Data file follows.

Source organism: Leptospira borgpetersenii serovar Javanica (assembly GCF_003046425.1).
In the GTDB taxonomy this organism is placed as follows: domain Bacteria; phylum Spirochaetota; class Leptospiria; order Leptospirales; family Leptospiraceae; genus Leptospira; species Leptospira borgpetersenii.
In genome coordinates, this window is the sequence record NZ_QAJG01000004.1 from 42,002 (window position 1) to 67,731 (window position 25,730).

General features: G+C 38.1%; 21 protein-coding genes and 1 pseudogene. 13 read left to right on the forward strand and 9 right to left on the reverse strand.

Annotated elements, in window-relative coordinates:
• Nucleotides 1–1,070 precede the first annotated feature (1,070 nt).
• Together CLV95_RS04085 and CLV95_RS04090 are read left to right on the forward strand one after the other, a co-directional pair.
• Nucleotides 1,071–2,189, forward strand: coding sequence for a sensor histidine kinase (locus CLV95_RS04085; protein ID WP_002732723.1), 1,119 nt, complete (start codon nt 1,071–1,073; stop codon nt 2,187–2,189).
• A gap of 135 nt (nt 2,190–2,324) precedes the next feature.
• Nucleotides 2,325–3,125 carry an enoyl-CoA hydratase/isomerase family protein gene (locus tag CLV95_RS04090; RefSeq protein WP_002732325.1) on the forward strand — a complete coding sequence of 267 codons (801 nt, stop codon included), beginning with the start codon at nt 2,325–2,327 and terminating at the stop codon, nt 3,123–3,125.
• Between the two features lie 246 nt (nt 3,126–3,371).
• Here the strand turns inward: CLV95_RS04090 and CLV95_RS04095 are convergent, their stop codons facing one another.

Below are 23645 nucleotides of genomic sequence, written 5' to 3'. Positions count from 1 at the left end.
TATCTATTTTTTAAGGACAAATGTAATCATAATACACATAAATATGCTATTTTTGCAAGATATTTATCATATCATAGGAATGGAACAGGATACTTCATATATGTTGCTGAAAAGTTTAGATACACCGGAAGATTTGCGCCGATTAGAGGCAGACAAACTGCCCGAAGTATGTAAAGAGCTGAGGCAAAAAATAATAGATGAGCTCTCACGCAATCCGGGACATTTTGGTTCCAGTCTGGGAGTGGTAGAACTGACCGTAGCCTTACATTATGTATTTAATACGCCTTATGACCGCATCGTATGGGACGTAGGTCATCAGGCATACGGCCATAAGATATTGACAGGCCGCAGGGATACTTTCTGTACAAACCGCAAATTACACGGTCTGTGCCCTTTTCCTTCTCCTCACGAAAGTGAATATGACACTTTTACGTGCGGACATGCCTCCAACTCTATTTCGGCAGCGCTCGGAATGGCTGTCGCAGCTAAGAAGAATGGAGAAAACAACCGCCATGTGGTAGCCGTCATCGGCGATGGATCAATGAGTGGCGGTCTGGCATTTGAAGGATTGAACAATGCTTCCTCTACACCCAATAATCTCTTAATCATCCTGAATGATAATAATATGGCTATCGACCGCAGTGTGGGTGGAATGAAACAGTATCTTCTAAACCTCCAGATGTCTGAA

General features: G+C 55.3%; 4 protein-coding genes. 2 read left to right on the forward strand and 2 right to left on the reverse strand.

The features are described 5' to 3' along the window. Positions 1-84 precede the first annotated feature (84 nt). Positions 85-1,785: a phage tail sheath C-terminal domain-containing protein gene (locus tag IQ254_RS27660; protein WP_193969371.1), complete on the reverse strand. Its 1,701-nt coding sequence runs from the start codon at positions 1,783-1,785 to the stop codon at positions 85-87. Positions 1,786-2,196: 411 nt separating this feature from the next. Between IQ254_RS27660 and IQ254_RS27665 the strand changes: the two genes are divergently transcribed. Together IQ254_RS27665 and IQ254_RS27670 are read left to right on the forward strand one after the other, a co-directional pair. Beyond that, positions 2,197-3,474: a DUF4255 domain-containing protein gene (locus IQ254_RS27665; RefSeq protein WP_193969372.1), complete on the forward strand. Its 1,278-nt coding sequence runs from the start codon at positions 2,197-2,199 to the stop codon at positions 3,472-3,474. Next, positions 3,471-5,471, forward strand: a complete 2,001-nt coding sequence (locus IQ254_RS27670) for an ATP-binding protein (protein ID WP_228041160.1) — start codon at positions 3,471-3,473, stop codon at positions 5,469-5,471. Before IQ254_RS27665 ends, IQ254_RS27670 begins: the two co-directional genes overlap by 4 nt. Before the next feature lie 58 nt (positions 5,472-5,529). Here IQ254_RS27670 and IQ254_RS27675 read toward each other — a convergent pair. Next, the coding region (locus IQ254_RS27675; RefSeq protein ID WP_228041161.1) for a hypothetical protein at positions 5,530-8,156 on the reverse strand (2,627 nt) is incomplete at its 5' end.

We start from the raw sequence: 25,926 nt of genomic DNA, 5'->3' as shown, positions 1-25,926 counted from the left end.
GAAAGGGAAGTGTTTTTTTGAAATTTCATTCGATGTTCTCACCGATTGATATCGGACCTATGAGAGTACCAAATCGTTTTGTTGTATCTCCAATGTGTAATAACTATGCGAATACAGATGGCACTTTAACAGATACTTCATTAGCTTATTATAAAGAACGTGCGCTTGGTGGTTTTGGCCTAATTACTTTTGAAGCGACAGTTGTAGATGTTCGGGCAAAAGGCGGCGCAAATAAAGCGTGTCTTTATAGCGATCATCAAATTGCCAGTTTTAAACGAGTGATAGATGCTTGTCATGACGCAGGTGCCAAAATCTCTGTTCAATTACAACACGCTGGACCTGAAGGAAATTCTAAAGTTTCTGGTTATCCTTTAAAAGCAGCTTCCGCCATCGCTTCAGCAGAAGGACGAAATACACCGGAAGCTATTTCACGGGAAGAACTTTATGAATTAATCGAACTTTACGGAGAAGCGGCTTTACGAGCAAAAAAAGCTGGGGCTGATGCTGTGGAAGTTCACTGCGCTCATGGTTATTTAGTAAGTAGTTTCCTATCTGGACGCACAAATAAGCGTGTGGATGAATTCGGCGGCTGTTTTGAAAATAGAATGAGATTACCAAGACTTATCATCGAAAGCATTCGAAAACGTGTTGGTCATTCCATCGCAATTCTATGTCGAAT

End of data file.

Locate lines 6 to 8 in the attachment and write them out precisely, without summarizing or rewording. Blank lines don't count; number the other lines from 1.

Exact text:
• Nucleotides 1–1,070 precede the first annotated feature (1,070 nt).
• Together CLV95_RS04085 and CLV95_RS04090 are read left to right on the forward strand one after the other, a co-directional pair.
• Nucleotides 1,071–2,189, forward strand: coding sequence for a sensor histidine kinase (locus CLV95_RS04085; protein ID WP_002732723.1), 1,119 nt, complete (start codon nt 1,071–1,073; stop codon nt 2,187–2,189).